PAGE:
NOTE:
panel moldings, base caps, back bands, rake moldings are each a different type/style of molding...
run profile searches for each...
 

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The doors in the pic are probably not built up, but run in one piece on a moulder. But building them up from smaller mouldings would be the easier route to take.

Complex profiles like that have to be mitered, as there's no way for a bit to cope the joint.
 

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The doors in the pic are probably not built up, but run in one piece on a moulder. But building them up from smaller mouldings would be the easier route to take.

Complex profiles like that have to be mitered, as there's no way for a bit to cope the joint.
I've built picture frames with as many profiles as those doors but it took multiple passes with different bits. I see at least 3 different passes that would need to be made with those. Gerry is right. Those were made with a moulding machine. There would be no other way to do it profitably in a commercial setting.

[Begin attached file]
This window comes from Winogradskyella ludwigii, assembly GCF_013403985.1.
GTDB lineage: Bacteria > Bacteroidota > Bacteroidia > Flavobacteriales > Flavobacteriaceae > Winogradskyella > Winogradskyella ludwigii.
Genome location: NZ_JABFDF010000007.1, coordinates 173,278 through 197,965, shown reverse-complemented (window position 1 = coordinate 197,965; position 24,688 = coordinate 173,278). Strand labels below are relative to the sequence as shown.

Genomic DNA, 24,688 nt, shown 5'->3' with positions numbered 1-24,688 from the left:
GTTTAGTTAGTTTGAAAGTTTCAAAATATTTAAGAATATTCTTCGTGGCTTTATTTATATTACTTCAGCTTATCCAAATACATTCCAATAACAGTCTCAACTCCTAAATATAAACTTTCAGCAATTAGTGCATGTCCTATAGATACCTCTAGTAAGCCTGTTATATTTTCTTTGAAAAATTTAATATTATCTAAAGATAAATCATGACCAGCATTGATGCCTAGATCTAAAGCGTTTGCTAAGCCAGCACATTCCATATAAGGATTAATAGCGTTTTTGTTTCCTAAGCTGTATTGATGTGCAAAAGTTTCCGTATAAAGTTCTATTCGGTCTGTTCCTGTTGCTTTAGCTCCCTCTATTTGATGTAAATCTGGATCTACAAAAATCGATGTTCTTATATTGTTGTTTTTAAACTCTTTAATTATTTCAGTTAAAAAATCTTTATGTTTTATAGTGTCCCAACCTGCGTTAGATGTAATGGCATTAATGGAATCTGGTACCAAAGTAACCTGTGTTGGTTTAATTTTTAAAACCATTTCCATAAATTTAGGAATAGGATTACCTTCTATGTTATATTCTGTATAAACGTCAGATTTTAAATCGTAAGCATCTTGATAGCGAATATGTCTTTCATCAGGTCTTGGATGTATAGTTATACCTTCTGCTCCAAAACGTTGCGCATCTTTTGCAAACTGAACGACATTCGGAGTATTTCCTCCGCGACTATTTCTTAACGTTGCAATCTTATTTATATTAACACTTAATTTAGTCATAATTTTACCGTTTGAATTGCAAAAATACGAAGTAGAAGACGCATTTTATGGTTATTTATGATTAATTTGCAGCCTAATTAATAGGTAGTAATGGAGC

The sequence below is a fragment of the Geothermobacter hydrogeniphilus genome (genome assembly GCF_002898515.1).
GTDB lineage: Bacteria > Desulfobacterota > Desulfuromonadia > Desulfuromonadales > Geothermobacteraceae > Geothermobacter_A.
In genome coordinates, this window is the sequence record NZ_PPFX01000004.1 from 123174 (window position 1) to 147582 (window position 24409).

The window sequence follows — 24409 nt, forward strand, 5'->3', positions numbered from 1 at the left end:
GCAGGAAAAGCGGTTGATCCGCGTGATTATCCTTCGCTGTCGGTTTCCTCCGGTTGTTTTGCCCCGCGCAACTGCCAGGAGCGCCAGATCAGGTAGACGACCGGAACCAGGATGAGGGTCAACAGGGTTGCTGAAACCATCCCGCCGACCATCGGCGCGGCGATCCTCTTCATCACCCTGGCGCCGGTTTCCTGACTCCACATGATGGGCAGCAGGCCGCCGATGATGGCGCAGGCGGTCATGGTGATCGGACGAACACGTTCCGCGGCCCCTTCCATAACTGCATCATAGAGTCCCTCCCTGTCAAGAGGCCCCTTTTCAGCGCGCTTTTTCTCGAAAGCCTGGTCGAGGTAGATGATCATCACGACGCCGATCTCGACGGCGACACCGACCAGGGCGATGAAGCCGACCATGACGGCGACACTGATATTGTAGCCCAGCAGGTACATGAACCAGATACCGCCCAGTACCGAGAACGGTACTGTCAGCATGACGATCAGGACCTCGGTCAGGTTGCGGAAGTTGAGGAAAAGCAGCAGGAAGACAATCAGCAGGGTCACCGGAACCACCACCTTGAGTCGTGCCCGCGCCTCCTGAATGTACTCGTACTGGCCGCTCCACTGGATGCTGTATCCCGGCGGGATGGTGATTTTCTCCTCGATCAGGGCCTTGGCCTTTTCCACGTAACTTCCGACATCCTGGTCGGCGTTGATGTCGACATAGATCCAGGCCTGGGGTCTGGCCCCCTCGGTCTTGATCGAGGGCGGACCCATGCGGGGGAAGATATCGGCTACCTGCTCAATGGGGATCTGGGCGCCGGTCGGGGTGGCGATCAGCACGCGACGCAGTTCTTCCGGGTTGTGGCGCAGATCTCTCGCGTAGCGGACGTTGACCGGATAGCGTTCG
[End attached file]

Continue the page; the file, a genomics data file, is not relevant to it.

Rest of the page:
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To reproduce that profile as nearly as possible, I think you will have to start with the using some very straight wood to make the first, basic flat sections. Mitered, picture frame corners would be the easiest way. Once you cut to the exact lengths you can use a curved beading bit to make the rounded bead around the outside. (You could reverse that by cutting the long pieces a little over length, then putting the bead on the outside edge, and with the table saw trim the inside slightly to get that slight inside angle.